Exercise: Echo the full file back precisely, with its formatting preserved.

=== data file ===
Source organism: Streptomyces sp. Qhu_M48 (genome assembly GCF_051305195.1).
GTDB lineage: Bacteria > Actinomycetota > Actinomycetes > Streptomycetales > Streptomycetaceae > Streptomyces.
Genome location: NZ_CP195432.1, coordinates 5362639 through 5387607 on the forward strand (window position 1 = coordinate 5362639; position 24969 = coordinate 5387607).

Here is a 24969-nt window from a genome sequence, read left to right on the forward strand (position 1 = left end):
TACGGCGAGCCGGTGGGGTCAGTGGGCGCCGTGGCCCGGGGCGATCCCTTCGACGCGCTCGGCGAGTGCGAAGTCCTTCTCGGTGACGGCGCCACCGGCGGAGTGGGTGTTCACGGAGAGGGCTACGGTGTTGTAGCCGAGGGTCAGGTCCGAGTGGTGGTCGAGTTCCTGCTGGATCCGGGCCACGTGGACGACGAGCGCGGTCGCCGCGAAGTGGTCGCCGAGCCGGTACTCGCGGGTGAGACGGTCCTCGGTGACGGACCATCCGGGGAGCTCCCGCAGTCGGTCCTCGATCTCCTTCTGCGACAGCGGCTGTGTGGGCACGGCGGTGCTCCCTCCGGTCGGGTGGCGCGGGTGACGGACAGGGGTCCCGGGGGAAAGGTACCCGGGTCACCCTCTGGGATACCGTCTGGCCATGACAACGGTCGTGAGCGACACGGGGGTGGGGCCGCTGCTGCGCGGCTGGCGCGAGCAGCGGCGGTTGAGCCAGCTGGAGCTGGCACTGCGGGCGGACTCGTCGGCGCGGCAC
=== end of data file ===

Source organism: Streptomyces sp. Qhu_M48 (genome assembly GCF_051305195.1).
GTDB lineage: Bacteria > Actinomycetota > Actinomycetes > Streptomycetales > Streptomycetaceae > Streptomyces.
Genome location: NZ_CP195432.1, coordinates 5362639 through 5387607 on the forward strand (window position 1 = coordinate 5362639; position 24969 = coordinate 5387607).

Here is a 24969-nt window from a genome sequence, read left to right on the forward strand (position 1 = left end):
TACGGCGAGCCGGTGGGGTCAGTGGGCGCCGTGGCCCGGGGCGATCCCTTCGACGCGCTCGGCGAGTGCGAAGTCCTTCTCGGTGACGGCGCCACCGGCGGAGTGGGTGTTCACGGAGAGGGCTACGGTGTTGTAGCCGAGGGTCAGGTCCGAGTGGTGGTCGAGTTCCTGCTGGATCCGGGCCACGTGGACGACGAGCGCGGTCGCCGCGAAGTGGTCGCCGAGCCGGTACTCGCGGGTGAGACGGTCCTCGGTGACGGACCATCCGGGGAGCTCCCGCAGTCGGTCCTCGATCTCCTTCTGCGACAGCGGCTGTGTGGGCACGGCGGTGCTCCCTCCGGTCGGGTGGCGCGGGTGACGGACAGGGGTCCCGGGGGAAAGGTACCCGGGTCACCCTCTGGGATACCGTCTGGCCATGACAACGGTCGTGAGCGACACGGGGGTGGGGCCGCTGCTGCGCGGCTGGCGCGAGCAGCGGCGGTTGAGCCAGCTGGAGCTGGCACTGCGGGCGGACTCGTCGGCGCGGCAC